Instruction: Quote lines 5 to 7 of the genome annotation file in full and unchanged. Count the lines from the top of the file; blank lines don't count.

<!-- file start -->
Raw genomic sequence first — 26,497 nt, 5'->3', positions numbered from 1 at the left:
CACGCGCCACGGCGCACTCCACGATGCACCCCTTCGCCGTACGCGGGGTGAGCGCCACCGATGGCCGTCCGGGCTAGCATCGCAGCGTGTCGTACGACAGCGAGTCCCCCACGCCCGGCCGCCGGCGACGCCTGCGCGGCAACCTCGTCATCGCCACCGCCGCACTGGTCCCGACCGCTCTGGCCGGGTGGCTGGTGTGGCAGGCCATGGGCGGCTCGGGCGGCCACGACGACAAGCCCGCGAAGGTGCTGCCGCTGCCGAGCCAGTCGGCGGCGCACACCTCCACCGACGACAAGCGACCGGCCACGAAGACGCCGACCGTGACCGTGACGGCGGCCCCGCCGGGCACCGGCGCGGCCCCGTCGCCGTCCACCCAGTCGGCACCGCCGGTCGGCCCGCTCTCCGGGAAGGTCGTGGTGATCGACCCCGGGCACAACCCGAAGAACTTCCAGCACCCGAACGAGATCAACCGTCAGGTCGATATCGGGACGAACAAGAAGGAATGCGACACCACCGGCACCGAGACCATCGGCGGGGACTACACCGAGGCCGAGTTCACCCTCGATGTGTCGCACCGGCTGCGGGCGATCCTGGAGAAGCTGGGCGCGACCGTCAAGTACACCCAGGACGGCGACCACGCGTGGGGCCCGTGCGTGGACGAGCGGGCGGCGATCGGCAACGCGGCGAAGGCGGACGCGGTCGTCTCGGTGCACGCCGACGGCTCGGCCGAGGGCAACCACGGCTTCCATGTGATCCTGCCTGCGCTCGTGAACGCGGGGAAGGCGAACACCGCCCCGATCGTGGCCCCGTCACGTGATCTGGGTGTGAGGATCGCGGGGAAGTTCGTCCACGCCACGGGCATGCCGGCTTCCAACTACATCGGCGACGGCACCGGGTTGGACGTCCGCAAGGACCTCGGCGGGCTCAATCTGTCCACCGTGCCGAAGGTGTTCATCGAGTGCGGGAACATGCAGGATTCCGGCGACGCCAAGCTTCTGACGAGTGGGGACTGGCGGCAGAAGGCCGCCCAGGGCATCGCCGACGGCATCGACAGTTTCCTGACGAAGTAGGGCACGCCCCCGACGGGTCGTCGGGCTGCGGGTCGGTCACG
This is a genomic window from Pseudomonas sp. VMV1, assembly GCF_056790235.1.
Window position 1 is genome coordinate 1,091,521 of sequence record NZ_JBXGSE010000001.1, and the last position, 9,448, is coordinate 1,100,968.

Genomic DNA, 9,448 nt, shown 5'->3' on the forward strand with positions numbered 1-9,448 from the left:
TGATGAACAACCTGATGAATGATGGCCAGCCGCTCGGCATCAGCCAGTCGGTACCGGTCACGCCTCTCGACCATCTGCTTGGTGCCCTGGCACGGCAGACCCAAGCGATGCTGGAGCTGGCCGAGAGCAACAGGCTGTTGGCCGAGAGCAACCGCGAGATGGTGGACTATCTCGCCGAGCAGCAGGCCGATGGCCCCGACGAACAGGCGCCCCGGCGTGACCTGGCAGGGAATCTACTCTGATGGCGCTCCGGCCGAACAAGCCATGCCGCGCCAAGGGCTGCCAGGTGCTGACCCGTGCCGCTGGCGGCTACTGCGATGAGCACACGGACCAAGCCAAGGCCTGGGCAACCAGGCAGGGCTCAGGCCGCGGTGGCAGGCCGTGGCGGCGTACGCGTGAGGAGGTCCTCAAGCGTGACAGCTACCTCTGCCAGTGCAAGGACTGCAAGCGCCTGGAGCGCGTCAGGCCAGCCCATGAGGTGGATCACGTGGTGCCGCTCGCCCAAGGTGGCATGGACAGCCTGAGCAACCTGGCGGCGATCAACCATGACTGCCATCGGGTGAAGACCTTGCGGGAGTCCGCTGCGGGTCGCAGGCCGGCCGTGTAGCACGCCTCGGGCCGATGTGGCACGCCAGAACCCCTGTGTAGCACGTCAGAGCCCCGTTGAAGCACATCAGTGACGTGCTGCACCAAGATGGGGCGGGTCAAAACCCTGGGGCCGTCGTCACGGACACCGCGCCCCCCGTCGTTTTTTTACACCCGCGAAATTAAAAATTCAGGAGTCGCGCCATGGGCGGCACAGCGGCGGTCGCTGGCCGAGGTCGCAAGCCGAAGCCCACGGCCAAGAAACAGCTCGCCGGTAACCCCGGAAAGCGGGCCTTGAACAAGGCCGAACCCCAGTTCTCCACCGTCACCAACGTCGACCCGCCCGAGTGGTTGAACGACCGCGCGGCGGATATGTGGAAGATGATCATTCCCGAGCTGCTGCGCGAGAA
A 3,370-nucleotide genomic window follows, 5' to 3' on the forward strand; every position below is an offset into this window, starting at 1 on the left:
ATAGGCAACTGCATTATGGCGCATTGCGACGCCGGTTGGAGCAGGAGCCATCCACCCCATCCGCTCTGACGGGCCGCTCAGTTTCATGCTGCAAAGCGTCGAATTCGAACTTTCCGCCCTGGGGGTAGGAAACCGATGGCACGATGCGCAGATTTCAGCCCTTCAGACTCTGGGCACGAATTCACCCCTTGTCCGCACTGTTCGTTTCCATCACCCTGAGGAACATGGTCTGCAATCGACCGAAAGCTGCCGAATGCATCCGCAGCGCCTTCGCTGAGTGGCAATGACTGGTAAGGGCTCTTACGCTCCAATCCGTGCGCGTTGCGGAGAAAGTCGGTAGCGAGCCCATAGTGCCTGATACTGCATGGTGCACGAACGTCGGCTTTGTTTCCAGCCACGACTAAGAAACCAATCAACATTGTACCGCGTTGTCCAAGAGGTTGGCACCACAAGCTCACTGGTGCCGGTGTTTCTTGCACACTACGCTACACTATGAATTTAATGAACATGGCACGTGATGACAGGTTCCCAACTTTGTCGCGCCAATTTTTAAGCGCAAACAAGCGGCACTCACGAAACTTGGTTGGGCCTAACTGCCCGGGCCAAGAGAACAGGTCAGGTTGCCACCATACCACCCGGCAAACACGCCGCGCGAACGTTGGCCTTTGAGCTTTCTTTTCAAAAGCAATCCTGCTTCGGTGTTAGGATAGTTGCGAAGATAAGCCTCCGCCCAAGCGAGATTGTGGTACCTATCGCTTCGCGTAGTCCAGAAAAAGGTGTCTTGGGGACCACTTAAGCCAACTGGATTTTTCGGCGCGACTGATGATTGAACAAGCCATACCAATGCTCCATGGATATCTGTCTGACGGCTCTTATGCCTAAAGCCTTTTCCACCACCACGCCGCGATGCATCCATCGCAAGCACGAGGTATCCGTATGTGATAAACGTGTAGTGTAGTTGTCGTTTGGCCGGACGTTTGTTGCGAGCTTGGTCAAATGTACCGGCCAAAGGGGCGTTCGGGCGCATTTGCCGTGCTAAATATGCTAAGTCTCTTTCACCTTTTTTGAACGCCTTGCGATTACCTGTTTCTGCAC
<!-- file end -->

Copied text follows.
Genomic DNA, 9,448 nt, shown 5'->3' on the forward strand with positions numbered 1-9,448 from the left:
TGATGAACAACCTGATGAATGATGGCCAGCCGCTCGGCATCAGCCAGTCGGTACCGGTCACGCCTCTCGACCATCTGCTTGGTGCCCTGGCACGGCAGACCCAAGCGATGCTGGAGCTGGCCGAGAGCAACAGGCTGTTGGCCGAGAGCAACCGCGAGATGGTGGACTATCTCGCCGAGCAGCAGGCCGATGGCCCCGACGAACAGGCGCCCCGGCGTGACCTGGCAGGGAATCTACTCTGATGGCGCTCCGGCCGAACAAGCCATGCCGCGCCAAGGGCTGCCAGGTGCTGACCCGTGCCGCTGGCGGCTACTGCGATGAGCACACGGACCAAGCCAAGGCCTGGGCAACCAGGCAGGGCTCAGGCCGCGGTGGCAGGCCGTGGCGGCGTACGCGTGAGGAGGTCCTCAAGCGTGACAGCTACCTCTGCCAGTGCAAGGACTGCAAGCGCCTGGAGCGCGTCAGGCCAGCCCATGAGGTGGATCACGTGGTGCCGCTCGCCCAAGGTGGCATGGACAGCCTGAGCAACCTGGCGGCGATCAACCATGACTGCCATCGGGTGAAGACCTTGCGGGAGTCCGCTGCGGGTCGCAGGCCGGCCGTGTAGCACGCCTCGGGCCGATGTGGCACGCCAGAACCCCTGTGTAGCACGTCAGAGCCCCGTTGAAGCACATCAGTGACGTGCTGCACCAAGATGGGGCGGGTCAAAACCCTGGGGCCGTCGTCACGGACACCGCGCCCCCCGTCGTTTTTTTACACCCGCGAAATTAAAAATTCAGGAGTCGCGCCATGGGCGGCACAGCGGCGGTCGCTGGCCGAGGTCGCAAGCCGAAGCCCACGGCCAAGAAACAGCTCGCCGGTAACCCCGGAAAGCGGGCCTTGAACAAGGCCGAACCCCAGTTCTCCACCGTCACCAACGTCGACCCGCCCGAGTGGTTGAACGACCGCGCGGCGGATATGTGGAAGATGATCATTCCCGAGCTGCTGCGCGAGAA
A 3,370-nucleotide genomic window follows, 5' to 3' on the forward strand; every position below is an offset into this window, starting at 1 on the left: